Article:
Questions code of conduct

Re. David Buckna's letter Step down from RDCO (Castanet, May 13)

I concluded my letter (referenced above) by asking, "Isn't the Regional District of Central Okanagan an external committee?" I've since learned it is not.

The City of Kelowna's council code of conduct was developed through a series of reports to council beginning in March, 2023. The distinction between committees, task forces, agencies and the regional district board was discussed during former Kelowna city clerk Stephen Fleming's presentation on Sept. 11, 2023, just before council adopted the code.

Fleming said he expected the code, should it be adopted, would evolve and change as it’s interpreted, so he didn’t see it as a static document, but one that would change and be amended as it was used. He said the section that talks about stepping aside from committees and task forces, does not apply to the regional district board.

“The regional district board is a bit of a different statutory beast, if I can put it that way, and with city council having the number of required seats on it, and a need for alternates, it wasn’t felt that that would be something that should fit into the policy should anyone choose to find themselves in that situation,” said Fleming.

At the May 13 afternoon council meeting, Coun. Ron Cannan asked for clarification that Coun. Wooldridge can still keep his seat on the RDCO board. City clerk Laura Bentley said that was correct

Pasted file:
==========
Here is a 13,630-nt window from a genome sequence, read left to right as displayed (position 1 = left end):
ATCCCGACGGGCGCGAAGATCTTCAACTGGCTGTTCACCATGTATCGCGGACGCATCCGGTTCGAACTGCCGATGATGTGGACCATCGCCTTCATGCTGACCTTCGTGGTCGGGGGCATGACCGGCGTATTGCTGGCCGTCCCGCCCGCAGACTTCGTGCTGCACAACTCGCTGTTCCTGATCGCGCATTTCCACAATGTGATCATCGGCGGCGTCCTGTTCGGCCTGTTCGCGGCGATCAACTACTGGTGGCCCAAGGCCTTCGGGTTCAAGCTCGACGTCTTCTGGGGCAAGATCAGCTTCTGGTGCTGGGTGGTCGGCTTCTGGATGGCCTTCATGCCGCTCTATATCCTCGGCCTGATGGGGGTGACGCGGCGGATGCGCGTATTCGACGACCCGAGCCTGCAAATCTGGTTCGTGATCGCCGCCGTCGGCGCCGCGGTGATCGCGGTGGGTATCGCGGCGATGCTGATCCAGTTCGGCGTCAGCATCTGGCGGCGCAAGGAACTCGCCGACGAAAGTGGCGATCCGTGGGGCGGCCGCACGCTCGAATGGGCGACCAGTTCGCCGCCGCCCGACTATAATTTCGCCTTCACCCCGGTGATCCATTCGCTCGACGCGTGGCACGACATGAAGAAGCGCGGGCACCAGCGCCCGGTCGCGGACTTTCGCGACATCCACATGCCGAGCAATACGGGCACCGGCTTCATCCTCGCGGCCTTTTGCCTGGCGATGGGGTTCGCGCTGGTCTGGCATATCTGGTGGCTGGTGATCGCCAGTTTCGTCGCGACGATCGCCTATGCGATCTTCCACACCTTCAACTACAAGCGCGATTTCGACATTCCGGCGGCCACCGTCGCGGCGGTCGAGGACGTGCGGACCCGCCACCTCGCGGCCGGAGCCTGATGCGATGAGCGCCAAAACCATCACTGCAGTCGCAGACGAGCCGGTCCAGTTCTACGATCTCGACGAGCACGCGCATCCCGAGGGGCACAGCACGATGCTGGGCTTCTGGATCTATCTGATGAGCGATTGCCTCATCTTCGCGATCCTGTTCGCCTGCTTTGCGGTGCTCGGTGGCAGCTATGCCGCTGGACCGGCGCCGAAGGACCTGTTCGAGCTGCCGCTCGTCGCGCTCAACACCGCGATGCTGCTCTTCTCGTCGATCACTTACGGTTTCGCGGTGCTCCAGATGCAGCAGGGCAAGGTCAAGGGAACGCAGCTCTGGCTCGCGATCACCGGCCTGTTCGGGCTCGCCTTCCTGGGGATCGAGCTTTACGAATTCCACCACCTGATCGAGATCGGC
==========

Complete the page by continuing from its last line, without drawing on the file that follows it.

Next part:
“The regional board appointments are made by resolution of council, and it’s a statutory obligation of council, and so the code of conduct does not essentially limit that statutory responsibility of council,” she said.

“The reference to external committees, task forces or agencies is essentially other committees of council or other agencies that members of council may be appointed to by the mayor…The provisions around a leave of absence were written sort of recognizing what responsibilities of individual members of council and what the responsibility is of council as a whole, and so without limiting that decision of council in terms of a council resolution for appointments to the board, that’s how it’s addressed through the code."

Cannan asked what if a council, in the future, wanted to identify the regional district board as one of the committees a councillor wasn't allowed to be on if also a candidate for a political party. Bentley said that would be separate from the code.

From Sept. 11, 2023 to the present, why haven't any councillors put forward a motion, separate from the code of conduct—stating a councillor would have to step down from the regional board if becoming a candidate for a political party?

I also wonder when members of council and city staff first learned Wooldridge was considering putting his name forward as a potential (provincial) candidate.

In 2019, Kelowna’s former council, led by then-mayor Colin Basan, discussed the topic of a council code of conduct. Before that, as early as 2017, the topic of a code of conduct was discussed.

A “loophole” is a technicality that gives someone the chance to avoid having to do something, without violating a policy, law, bylaw, or piece of legislation.

To those who follow Kelowna municipal politics closely, do you think "loophole" applies here?

David Buckna, Kelowna

(Editor's note: The code of conduct states a council member running for elected office outside of a local government should consider requesting a leave of absence from council once the writ is dropped for that election to avoid conflicts of interest or perceived conflicts of interest.)

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